Unsorted Wild Birds

Snow Buntings (Plectrophenax nivalis)

The Snow Buntings (Plectrophenax nivalis) is an arctic specialist with circumpolar Arctic breeding range throughout the northern hemisphere.

There are small isolated populations on a few high mountain tops south of the Arctic region, including the Cairngorms in central Scotland and the Saint Elias Mountains on the southern Alaska-Yukon border.

The breeding habitat is on tundra, treeless moors, and bare mountains. It is migratory, wintering a short distance further south in open habitats in northern temperate areas, typically on either sandy coasts, steppes, prairies, or low mountains, more rarely on farmland stubble. In winter, it forms mobile flocks.

No other passerine can winter as far north as this species apart from the Common Raven.

These confiding little buntings, show little fear of humans, and often nests around buildings in Arctic areas. They will readily accept grain or other food offerings people put out for it.

Snow Bunting
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Snow Buntings


The Snow Buntings is a fairly large, long-winged bunting. The bill is yellow with a black tip, all black in summer males. Unlike most passerines, it has feathered tarsi, an adaptation to its harsh environment. .


  • Length: 15-18 cm (from head to tail)Wingspan: 32–38 cmWeight: 26–50 g.

In flight, it is easily identified by its large white wing patches.

The breeding male is unmistakable, with all white plumage and a black back.

The breeding female is grey-black where the male is solid black.

In winter plumage, both males and females are mottled pale ginger, blackish and white above, and pale ginger and white below, with the males having more white than the females.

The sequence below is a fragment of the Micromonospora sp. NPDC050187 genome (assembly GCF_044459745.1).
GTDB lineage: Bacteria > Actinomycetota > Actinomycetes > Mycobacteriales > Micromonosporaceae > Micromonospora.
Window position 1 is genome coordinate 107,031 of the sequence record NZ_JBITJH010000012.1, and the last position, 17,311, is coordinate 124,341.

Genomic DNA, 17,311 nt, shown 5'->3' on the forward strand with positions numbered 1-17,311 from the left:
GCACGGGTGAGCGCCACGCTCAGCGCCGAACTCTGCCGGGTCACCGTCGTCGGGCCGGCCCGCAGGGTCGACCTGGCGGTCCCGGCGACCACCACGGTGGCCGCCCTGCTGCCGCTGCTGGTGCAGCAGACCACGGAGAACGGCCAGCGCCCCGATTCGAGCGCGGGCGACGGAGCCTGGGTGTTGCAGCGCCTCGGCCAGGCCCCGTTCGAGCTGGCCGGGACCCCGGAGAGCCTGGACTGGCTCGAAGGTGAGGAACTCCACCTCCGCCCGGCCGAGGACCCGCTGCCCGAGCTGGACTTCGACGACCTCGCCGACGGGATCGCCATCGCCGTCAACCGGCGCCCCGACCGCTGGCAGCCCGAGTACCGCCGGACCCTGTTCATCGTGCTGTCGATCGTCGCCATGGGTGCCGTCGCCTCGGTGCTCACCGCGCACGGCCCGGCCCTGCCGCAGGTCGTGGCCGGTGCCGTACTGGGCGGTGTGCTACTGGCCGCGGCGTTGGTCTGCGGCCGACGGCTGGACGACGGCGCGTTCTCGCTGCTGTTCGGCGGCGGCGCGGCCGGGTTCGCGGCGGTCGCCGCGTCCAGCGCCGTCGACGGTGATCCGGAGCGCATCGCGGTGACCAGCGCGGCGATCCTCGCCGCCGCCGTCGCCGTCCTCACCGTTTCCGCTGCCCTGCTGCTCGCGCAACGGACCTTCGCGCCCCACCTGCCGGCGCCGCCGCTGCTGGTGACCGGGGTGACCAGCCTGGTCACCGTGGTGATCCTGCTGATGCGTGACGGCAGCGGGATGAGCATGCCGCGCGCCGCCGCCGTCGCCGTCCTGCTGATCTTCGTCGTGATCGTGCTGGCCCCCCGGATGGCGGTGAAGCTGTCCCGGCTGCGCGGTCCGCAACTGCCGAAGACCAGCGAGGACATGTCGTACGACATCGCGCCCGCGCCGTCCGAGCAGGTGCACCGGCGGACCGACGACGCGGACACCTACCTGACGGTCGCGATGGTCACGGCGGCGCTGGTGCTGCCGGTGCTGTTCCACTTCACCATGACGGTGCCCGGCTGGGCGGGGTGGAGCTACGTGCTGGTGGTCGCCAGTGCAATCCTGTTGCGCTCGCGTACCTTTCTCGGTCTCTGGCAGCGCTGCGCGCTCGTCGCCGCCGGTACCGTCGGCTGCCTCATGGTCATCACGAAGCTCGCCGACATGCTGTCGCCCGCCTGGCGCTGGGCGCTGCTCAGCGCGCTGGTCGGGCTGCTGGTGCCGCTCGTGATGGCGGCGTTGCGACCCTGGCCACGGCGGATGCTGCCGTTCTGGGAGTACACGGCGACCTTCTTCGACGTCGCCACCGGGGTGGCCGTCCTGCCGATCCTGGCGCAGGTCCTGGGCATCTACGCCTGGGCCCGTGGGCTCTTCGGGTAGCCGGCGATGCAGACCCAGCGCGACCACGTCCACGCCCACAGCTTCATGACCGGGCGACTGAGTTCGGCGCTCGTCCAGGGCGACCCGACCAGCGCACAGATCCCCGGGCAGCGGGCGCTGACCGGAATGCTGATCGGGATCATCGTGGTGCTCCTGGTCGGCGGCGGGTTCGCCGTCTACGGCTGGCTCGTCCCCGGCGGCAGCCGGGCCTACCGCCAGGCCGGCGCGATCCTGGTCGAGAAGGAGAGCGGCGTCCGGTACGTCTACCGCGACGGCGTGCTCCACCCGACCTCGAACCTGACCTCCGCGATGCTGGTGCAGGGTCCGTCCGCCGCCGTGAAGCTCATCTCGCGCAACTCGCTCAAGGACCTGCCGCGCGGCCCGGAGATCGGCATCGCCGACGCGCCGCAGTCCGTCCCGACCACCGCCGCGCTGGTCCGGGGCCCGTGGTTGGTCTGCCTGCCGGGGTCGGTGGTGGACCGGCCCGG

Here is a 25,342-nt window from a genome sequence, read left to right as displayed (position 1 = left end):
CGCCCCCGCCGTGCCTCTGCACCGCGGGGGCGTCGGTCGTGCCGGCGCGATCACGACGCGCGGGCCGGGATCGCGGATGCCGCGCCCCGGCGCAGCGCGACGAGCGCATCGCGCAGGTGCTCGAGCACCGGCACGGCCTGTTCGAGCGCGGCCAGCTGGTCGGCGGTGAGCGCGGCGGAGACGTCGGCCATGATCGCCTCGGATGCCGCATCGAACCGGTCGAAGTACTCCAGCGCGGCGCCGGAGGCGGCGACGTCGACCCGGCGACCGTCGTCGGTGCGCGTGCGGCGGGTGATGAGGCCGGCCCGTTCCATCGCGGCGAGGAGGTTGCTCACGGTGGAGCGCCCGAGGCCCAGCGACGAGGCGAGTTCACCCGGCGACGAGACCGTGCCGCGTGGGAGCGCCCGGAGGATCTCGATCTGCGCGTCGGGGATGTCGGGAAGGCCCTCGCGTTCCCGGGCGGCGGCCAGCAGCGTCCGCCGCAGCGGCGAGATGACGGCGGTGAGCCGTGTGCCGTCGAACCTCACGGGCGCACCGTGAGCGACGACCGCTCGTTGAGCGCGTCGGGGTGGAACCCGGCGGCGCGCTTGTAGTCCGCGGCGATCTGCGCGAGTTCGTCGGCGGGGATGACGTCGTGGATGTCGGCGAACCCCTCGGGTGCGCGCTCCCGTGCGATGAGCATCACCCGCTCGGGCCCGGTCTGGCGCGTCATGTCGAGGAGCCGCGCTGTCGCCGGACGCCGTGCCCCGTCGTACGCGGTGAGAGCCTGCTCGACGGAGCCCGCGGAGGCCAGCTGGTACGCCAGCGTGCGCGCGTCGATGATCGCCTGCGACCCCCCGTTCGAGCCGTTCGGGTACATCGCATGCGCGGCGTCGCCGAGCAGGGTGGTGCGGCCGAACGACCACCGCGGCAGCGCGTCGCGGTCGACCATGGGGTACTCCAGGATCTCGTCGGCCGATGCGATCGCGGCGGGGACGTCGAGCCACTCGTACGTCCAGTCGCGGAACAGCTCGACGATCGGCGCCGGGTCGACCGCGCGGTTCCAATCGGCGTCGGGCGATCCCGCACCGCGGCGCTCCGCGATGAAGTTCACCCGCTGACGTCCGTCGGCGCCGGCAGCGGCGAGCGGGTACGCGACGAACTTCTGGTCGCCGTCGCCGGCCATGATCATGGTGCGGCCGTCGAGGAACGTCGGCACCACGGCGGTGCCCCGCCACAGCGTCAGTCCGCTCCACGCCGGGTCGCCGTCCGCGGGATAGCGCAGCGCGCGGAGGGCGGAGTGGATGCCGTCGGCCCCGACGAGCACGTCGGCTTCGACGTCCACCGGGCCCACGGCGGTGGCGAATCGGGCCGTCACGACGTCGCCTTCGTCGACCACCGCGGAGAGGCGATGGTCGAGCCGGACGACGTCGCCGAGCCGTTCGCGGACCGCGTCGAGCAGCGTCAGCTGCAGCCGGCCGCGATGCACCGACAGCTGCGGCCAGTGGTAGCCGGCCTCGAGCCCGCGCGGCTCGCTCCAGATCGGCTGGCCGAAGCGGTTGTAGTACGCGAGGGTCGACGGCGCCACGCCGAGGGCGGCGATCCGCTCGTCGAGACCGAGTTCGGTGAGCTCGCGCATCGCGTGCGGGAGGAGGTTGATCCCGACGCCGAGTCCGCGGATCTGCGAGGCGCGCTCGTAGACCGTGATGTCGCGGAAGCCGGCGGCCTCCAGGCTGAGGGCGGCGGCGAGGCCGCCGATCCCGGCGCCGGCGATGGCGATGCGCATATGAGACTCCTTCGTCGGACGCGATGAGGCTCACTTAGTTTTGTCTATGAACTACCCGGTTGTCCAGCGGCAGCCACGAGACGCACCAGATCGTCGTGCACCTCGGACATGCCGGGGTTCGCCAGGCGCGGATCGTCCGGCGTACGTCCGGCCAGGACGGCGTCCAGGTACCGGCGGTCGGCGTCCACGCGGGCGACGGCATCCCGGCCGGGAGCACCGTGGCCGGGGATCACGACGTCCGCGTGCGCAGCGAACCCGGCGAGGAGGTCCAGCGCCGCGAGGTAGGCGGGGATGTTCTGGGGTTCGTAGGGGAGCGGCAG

Subspecies Range and Identification

Four subspecies have been identified, and they differ slightly in the plumage pattern of breeding males:

  • Plectrophenax nivalis nivalis
    • Range: Arctic Europe, Arctic North AmericaId: Head white, rump mostly black with a small area of white.
  • Plectrophenax nivalis insulae
    • Range: Iceland, Faroe Islands, Scotland.Id: Head white with a blackish collar, rump black.
  • Plectrophenax nivalis vlasowae
    • Range: Arctic Asia.Id: Head white, rump mostly white.
  • Plectrophenax nivalis townsendi
    • Range: Aleutian Islands, Kamchatka, coastal far eastern Siberia.Id: Looks like ssp vlasowae, but is slightly larger.

Call / Song:

Its call is described as a distinctive rippling whistle, “per,r,r,rit” and the typical Plectrophenax warble “hudidi feet feet feew hudidi”.


The Snow Bunting typically builds its bulky nest in rock crevices. The eggs are blue-green, spotted brown. The young hatch after about 12–13 days of incubation. The young usually fledge the nest when they are about 12 – 14 days old.

The Snow Bunting is very closely related to the Beringian McKay’s Bunting, which differs in having even more white in the plumage. These two buntings have produced hybrids in Alaska, and they have been considered conspecific (of, or belonging to, the same species) by some authors though are generally treated separate species.


The species is currently not considered endangered. During the last ice age, the Snow Bunting was widespread throughout continental Europe.


Gordon Ramel

Gordon is an ecologist with two degrees from Exeter University. He's also a teacher, a poet and the owner of 1,152 books. Oh - and he wrote this website.

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